SUPREME COURT OF NEW YORK, APPELLATE DIVISION, SECOND DEPARTMENT
July 22, 1968
JEAN MITTMAN, APPELLANT,
MEYER S. MITTMAN, RESPONDENT
Christ, Acting P. J., Brennan, Rabin, Hopkins and Munder, JJ., concur.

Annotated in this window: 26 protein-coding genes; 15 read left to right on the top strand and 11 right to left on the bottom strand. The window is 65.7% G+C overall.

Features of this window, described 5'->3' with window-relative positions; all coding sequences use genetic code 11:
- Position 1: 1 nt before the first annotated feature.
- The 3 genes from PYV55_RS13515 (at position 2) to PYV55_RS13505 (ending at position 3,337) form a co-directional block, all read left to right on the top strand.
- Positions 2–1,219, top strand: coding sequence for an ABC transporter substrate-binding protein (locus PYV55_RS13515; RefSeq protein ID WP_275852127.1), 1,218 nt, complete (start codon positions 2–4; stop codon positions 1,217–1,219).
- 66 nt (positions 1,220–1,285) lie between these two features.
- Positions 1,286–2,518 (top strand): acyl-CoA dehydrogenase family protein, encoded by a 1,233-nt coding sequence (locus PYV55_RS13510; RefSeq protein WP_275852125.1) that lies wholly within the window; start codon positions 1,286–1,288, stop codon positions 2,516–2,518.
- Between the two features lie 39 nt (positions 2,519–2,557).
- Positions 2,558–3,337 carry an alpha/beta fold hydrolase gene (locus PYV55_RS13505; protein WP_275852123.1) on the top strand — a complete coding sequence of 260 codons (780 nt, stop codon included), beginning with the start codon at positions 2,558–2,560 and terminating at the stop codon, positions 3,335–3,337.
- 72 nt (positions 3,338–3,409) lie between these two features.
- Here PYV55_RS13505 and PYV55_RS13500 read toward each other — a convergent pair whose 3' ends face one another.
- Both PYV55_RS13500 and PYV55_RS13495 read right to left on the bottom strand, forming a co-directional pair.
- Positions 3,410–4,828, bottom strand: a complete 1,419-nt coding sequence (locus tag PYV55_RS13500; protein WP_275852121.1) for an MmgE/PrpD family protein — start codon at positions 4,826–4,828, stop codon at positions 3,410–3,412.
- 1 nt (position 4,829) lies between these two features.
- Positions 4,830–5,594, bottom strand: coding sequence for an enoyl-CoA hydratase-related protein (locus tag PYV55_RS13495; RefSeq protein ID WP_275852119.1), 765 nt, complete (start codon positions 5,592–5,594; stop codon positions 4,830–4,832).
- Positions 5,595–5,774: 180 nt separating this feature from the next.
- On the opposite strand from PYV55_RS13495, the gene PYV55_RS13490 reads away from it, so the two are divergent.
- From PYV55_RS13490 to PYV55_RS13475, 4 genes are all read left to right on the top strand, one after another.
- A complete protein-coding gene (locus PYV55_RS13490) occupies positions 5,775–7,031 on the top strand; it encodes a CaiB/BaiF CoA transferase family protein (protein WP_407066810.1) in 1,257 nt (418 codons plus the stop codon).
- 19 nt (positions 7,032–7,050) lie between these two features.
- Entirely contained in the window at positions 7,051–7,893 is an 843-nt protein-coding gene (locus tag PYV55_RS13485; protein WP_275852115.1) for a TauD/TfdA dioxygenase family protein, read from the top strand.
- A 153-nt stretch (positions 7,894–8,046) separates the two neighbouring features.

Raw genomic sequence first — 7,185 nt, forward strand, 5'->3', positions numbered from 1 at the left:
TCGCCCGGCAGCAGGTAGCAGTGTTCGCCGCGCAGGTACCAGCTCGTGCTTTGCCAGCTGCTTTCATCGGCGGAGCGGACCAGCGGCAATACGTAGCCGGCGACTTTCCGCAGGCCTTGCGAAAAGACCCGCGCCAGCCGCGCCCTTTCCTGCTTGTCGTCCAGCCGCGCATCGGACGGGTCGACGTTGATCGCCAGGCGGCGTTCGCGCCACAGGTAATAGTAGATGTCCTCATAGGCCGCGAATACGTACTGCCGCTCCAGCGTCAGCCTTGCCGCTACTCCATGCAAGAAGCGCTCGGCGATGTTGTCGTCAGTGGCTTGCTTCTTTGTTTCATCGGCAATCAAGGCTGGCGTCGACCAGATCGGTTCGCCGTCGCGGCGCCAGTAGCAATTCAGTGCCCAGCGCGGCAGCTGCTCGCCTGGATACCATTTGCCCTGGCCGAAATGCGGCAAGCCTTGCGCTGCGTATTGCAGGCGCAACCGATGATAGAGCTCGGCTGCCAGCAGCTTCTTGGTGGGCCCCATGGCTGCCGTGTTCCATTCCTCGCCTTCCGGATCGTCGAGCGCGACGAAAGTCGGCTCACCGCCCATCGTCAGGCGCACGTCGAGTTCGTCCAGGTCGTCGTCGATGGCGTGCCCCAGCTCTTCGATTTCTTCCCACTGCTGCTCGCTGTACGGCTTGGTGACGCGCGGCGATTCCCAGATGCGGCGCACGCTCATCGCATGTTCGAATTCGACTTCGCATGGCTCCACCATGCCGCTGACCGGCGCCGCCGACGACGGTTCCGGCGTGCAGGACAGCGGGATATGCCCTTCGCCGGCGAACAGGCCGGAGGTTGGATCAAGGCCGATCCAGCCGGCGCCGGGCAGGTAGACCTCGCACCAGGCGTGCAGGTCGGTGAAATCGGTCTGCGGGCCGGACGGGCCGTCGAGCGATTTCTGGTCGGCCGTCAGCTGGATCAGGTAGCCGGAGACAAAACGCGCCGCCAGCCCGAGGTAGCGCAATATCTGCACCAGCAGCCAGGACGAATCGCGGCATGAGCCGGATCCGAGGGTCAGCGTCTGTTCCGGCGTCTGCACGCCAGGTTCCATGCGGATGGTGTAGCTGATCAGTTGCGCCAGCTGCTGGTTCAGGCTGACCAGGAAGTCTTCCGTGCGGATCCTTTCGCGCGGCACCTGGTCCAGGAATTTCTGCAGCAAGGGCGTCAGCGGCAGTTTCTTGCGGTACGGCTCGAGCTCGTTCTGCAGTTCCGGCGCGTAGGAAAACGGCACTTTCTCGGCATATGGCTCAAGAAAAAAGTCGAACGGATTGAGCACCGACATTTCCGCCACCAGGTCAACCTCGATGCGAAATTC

Under the circumstances here presented, the denial of plaintiff's application was not an abuse of discretion. Defendant's counterclaim for a declaration that he was the sole owner of the marital home of the parties, a two-family house, owned by them as tenants by the entirety, was based upon his allegations that he had furnished the entire consideration for its purchase and that he had taken title to it in the names of both himself and plaintiff in reliance on her oral promise to convey her interest in it to him upon his demand. The court below dismissed the counterclaim without prejudice to the institution of a plenary action to determine the issues for the stated reason that the testimony was in "conflict". Defendant, however, offered no evidence whatever to establish plaintiff's alleged oral promise. Moreover, it was undisputed that the sourse of the down payment was a joint bank account standing in the names of both plaintiff and defendant. The only conflict in the evidence was with respect to whether or not plaintiff had deposited any money of her own in the account. Assuming arguendo that she contributed nothing to the bank account, there is nothing in the record to rebut the presumption that defendant intended to vest her with a joint interest in the account, which presumption arises from the form in which the account stood (Banking Law, § 675, subd. [a]; Walsh v. Walsh, 29 A.D.2d 991). Furthermore, even if the realty was purchased exclusively with defendant's individual funds, his act of taking title to it in the names of both himself and plaintiff creates a tenancy by the entirety and gives rise to a presumption that a gift to plaintiff was intended (Secrist v. Secrist, 284 App. Div. 331, affd. 308 N. Y. 750; Hosford v. Hosford, 273 App. Div. 659; Pisarek v. Pisarek, 264 App. Div. 986; Shapiro v. Shapiro, 208 App. Div. 325; Weigert v. Schlesinger, 150 App. Div. 765, 768, affd. 210 N. Y. 573). Defendant offered no credible evidence to rebut this presumption, although he had ample opportunity to do so. Accordingly, the counterclaim should be dismissed on the merits. We are further of the opinion that it was an improvident exercise of discretion to deny plaintiff any counsel fees in connection with her defense against a prior appeal taken by defendant and that the sum allowed hereby is appropriate under all the circumstances.
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